1. NHS Choices
NHS Choices is your first point of call for information on mental health issues, the different types of services that are available, and how treatment is supposed to work. There are also videos you can watch where people go into great detail about their experiences with mental illness.
Important: If you’re feeling suicidal, speak to someone you trust, contact the NHS on 111, visit your GP with an urgent appointment, or go to your nearest A&E. Head to this website to see where your nearest A&E is.
Rethink provides more than 200 mental health services and support groups in England. Its website can help you find groups and support in your local area. It can also provide specialist help on mental health and other issues such as debt, and where you stand in relation to the Mental Health Act. However, it does not provide emergency help.
You can ring the Mental Health Advice service on 0300 5000 927. Lines are open Monday to Friday, 10am to 2pm.
Its helpline (see above) is open from 9am to 6pm, Monday to Friday, and its website also provides legal advice for many mental health issues.
Sane provides support for not only people who have been affected by mental illness, but also their friends and relatives. “Our professional staff and trained volunteers have specialist mental health knowledge,” it says. “We can help you consider options for support that address your individual circumstances.”
You can ring Sane’s helpline on 0845 767 8000 – it’s open from 6pm to 11pm, 365 days a year. The organisation can provide information on where to find help in your local area, and also has a support forum, where you can support others.
CALM is a charity that tries to prevent male suicide within the UK. It says: “We believe that there is a cultural barrier preventing men from seeking help as they are expected to be in control at all times, and failure to be seen as such equates to weakness and a loss of masculinity.”
You can ring CALM on 0800 58 58 58 nationwide, or 0808 802 5858 in London. Phonelines are open 5pm to midnight, every day. You can also text the charity on 07537 404717. The website also publishes an informative magazine.
Friends in Need, run by the charity Depression Alliance, uses special events to stop the loneliness associated with depression. “Help others make sense of their experiences by sharing your own,” it advises. “Set up or join groups where you can chat about whatever interests you. Attend meet ups in your local area.”
The Mental Health Foundation does not have an advice line, but its website has a lot of useful resources which can help you understand mental illness and how to cope when the good times go bad.
For example, its website has a guide called “How to Talk to Your GP About Your Mental Health”, a booklet on how physical fitness can benefit your mental state called “Let’s Get Physical”, and “Mental Health on the Go”, a short printable guide full of useful details that you can fold and put into your back pocket.
Also, visit this page for wellbeing podcasts and tips on looking after your mental health.
Samaritans says: “There is no typical reason someone might call us, just as there’s no typical person who contacts Samaritans. You can get in touch about anything that’s troubling you, no matter how large or small the issue.” The organisation is about listening, rather than providing advice.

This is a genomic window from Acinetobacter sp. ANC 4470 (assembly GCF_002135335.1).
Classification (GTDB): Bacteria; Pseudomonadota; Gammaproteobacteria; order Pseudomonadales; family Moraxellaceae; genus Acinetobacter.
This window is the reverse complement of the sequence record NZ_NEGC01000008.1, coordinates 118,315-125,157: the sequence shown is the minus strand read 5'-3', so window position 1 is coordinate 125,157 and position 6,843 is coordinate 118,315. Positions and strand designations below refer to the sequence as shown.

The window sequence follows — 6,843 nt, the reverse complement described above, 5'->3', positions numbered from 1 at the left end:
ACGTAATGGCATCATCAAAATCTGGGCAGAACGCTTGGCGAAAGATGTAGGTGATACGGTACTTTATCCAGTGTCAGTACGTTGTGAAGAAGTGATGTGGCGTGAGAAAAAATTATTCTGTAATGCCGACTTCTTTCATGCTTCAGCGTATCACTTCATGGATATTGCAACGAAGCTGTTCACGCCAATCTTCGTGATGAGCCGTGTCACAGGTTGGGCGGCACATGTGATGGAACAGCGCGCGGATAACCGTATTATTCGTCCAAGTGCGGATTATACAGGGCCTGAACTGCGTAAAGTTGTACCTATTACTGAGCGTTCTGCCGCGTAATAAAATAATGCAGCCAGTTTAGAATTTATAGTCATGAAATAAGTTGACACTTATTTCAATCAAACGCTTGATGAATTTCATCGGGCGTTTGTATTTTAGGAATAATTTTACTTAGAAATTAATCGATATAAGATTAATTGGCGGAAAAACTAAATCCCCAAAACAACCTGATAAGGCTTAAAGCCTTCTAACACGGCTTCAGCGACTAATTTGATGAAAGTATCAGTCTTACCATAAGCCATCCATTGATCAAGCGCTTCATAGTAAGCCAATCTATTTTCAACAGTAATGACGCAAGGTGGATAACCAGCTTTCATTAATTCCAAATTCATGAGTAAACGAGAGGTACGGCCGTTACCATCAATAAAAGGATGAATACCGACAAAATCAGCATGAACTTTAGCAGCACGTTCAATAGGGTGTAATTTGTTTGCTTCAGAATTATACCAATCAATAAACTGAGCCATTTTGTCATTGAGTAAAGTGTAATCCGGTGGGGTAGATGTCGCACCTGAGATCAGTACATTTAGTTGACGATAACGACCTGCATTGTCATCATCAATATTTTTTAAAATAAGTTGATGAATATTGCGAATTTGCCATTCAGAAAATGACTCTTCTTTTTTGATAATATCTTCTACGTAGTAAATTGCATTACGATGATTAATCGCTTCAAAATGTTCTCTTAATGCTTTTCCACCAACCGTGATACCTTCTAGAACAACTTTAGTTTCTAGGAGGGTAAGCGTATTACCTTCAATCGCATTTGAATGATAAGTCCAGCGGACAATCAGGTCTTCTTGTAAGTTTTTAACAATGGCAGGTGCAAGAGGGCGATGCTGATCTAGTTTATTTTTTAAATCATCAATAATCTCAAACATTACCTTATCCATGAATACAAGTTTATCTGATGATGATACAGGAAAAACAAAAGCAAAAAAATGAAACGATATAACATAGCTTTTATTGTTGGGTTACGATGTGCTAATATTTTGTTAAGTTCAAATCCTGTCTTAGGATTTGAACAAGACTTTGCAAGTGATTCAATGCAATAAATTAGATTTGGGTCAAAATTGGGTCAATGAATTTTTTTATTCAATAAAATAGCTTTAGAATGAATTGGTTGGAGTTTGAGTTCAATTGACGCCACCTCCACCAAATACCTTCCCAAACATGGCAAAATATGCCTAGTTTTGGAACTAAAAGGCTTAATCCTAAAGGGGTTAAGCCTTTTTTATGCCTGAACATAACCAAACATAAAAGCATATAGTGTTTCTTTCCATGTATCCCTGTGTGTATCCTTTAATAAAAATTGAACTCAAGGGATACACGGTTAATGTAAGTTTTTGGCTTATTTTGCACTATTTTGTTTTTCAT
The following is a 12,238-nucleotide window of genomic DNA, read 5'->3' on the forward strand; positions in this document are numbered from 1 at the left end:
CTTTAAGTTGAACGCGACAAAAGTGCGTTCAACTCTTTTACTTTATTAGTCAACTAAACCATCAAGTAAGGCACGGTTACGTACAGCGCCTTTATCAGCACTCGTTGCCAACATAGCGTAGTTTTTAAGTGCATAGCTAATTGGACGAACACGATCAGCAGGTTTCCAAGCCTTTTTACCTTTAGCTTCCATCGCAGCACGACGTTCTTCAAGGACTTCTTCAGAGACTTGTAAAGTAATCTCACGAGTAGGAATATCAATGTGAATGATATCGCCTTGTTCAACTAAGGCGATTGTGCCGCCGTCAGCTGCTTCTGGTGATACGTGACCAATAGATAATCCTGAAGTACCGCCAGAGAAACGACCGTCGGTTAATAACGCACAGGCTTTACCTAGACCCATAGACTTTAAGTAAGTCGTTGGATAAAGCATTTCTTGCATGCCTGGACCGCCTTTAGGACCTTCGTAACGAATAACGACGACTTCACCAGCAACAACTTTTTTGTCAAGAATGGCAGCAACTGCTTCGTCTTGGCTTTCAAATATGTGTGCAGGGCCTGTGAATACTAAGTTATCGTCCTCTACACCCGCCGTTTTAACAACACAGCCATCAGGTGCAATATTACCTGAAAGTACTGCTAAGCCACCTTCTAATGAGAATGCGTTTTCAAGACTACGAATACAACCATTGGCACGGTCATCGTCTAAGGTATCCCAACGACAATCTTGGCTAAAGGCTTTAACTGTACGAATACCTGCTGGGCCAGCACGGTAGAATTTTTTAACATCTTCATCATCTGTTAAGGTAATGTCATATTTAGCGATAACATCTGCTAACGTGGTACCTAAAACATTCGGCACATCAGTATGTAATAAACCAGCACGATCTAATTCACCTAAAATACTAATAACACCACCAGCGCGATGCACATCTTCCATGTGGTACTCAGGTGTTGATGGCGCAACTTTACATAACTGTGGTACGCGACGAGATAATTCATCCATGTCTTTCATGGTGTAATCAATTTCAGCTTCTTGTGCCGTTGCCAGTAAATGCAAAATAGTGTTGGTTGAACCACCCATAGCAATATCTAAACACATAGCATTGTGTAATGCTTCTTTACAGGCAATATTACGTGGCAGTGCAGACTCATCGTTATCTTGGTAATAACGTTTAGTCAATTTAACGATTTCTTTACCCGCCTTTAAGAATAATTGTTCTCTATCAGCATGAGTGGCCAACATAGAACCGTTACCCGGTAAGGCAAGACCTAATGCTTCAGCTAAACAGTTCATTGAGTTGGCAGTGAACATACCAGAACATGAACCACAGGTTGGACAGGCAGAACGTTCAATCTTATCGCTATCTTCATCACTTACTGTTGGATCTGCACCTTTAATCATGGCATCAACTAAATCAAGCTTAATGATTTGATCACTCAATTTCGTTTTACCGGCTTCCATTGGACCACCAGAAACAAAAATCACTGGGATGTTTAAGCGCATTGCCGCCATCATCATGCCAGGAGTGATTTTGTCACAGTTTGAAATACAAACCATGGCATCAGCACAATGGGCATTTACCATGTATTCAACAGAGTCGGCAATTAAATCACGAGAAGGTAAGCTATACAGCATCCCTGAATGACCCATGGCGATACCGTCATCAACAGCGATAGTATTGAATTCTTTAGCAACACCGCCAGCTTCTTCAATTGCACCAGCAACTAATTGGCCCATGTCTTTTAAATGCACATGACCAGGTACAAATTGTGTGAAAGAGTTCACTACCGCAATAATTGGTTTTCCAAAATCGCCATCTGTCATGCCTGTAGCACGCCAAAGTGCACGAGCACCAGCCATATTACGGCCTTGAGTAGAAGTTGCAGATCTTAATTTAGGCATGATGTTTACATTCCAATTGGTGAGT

9. HOPELineUK, run by Papyrus
HOPELineUK is a helpline for young people up to the age of 35, or for anyone else who might be concerned about a young person. It can also put you in contact with other people and organisations that can help, such as health professionals and mental health practitioners.
The helpline’s details are above. It’s open Monday to Friday, 10am to 10pm, and from 2pm to 5pm on weekends. Calls will not appear on your BT bill.
Pace specialises in the mental wellbeing of LGBT people and those exploring their sexuality. It provides individual counselling, and its Mental Health Advocacy service provides support for issues such as health discrimination and Mental Health Act tribunals. A lot of its services are primarily London-based, but it still has many useful online resources. For more information contact the organisation during office hours on 020 7700 1323.
The Gay and Lesbian Switchboard can also provide help for mental health issues. Its helpline is open daily, from 10am to 10pm.
11. Anxiety UK
Anxiety UK provides counselling and cognitive behavioural therapy online, over the phone, and face to face. You pay £30 membership a year to access these treatments, but the services are much cheaper than having to go private. You can also download an app providing tips on dealing with stress for iPhone, Android, and BlackBerry.
12. Bipolar UK
Bipolar UK provides free support and information for those affected by bipolar disorder. Call 020 7931 6480 between Monday and Friday, 9am to 5pm, or visit its website, which provides a range of information leaflets.
There are also confidential support groups for anyone who has been affected by bipolar disorder in England, Wales, and Northern Ireland. Find your nearest support group by using this map.
If you are aged between 18 and 25 and want to find out more about Bipolar UK’s support for bipolar youth, contact firstname.lastname@example.org or call 020 7931 6486.